"People without any pathology who are normal, who are simply responding in a normal and understandable way to life events are typically not even going to be seen by a psychiatrist. If they're seen by anybody, it'll be a therapist and they'll be able to talk out their issues and won't be put on medication — except maybe a sleeping pill or something mild from their primary care doctor."

As Carlat writes in his new book, Unhinged: The Trouble with Psychiatry — A Doctor's Revelations about a Profession in Crisis, "the DSM has not created pathology where it does not exist.

"But it has done something almost as harmful. It has drained the color out of the way we understand and treat our patients. It has de-emphasized psychological-mindedness, and replaced it with the illusion that we understand our patients when all we are doing is assigning them labels."

The disputes surrounding the DSM can be dizzying, fueling the belief that psychiatry is far from becoming a science. After all, despite meteoric advances in understanding brain chemistry over the last decade, there still are no specific chemical or medical tests to validate any mental disorder.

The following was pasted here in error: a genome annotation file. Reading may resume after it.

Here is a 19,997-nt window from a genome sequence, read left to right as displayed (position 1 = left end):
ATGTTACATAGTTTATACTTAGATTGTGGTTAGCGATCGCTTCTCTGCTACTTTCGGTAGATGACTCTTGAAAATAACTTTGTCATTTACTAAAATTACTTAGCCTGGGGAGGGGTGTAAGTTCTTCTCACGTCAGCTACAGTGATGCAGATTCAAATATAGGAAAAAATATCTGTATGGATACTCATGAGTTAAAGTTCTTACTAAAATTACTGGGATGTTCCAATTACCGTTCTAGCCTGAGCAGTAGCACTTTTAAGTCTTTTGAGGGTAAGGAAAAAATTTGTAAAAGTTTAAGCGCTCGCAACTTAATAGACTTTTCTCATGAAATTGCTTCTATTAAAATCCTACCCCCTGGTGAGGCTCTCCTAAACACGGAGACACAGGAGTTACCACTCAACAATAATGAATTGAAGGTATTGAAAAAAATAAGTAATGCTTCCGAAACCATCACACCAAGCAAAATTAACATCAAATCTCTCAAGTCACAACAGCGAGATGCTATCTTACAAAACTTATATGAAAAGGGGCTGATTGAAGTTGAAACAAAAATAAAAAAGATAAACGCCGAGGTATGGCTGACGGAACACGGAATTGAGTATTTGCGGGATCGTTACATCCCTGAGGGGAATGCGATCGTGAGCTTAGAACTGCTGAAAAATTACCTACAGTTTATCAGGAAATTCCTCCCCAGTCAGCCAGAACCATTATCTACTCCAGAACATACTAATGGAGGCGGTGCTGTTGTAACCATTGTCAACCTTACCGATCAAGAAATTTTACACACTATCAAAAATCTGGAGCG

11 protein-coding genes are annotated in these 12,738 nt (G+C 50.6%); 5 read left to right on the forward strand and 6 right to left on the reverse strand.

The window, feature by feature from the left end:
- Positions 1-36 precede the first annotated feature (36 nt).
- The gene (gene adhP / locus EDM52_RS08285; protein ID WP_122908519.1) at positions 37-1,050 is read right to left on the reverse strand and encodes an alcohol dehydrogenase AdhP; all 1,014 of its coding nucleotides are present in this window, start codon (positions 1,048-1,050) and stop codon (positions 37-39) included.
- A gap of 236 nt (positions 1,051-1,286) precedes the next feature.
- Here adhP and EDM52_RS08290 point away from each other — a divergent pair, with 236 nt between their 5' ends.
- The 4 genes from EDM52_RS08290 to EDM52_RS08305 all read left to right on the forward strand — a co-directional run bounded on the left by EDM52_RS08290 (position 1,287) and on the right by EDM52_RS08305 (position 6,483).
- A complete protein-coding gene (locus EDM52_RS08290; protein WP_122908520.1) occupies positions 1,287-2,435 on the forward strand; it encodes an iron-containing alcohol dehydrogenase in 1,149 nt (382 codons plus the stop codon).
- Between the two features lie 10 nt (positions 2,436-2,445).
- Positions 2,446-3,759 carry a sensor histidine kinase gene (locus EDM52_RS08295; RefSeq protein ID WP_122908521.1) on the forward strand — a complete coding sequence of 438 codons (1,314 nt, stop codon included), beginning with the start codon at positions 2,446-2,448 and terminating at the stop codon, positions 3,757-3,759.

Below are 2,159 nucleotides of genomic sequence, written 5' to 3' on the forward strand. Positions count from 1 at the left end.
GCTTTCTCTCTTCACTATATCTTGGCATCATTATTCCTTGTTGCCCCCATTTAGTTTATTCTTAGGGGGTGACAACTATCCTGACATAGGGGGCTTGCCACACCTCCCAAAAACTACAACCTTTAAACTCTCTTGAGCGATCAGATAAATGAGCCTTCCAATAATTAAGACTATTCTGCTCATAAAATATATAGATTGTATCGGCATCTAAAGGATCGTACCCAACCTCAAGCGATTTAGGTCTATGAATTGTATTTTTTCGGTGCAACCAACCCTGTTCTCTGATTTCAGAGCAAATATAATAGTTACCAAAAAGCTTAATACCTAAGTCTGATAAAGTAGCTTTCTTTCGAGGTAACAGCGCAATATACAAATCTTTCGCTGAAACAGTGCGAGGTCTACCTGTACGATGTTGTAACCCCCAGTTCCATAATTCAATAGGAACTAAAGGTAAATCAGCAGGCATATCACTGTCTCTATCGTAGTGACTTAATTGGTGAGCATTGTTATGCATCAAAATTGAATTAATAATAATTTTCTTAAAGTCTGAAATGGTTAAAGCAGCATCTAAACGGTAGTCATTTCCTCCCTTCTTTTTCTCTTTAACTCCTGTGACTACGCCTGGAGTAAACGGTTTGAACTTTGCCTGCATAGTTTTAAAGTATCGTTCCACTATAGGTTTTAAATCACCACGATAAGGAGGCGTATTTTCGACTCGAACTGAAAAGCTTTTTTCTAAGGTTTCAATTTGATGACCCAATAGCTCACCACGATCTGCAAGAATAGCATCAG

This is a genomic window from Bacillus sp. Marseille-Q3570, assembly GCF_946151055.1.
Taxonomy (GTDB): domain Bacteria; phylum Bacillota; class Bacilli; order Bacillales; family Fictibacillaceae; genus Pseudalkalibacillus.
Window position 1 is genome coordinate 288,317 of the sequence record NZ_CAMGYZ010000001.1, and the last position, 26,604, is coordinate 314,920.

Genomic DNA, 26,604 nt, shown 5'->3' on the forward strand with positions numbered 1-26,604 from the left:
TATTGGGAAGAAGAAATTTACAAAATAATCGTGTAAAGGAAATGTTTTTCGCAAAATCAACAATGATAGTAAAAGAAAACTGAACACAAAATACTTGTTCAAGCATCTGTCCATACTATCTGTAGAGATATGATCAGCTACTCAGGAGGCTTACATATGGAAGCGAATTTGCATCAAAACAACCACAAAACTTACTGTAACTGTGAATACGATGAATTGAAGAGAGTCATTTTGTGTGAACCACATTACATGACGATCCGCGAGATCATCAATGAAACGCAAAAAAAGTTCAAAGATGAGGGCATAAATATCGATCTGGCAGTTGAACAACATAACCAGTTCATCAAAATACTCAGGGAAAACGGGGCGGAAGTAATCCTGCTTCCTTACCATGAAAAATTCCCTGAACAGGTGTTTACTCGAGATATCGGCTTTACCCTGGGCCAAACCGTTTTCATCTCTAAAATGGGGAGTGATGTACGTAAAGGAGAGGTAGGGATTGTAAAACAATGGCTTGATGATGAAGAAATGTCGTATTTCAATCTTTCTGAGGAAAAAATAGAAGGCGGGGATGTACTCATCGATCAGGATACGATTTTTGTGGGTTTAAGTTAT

That said, the controversies presented here center around suggestions contained within a draft document. Three years and much discussion and analysis remain before the proposals are finalized. And even if the most controversial ones end up in the DSM-V, for all the talk about the DSM as gospel, Carlat reminds that the DSM-V is "no more than an elaborate and hopefully accurate list of disorders and diseases."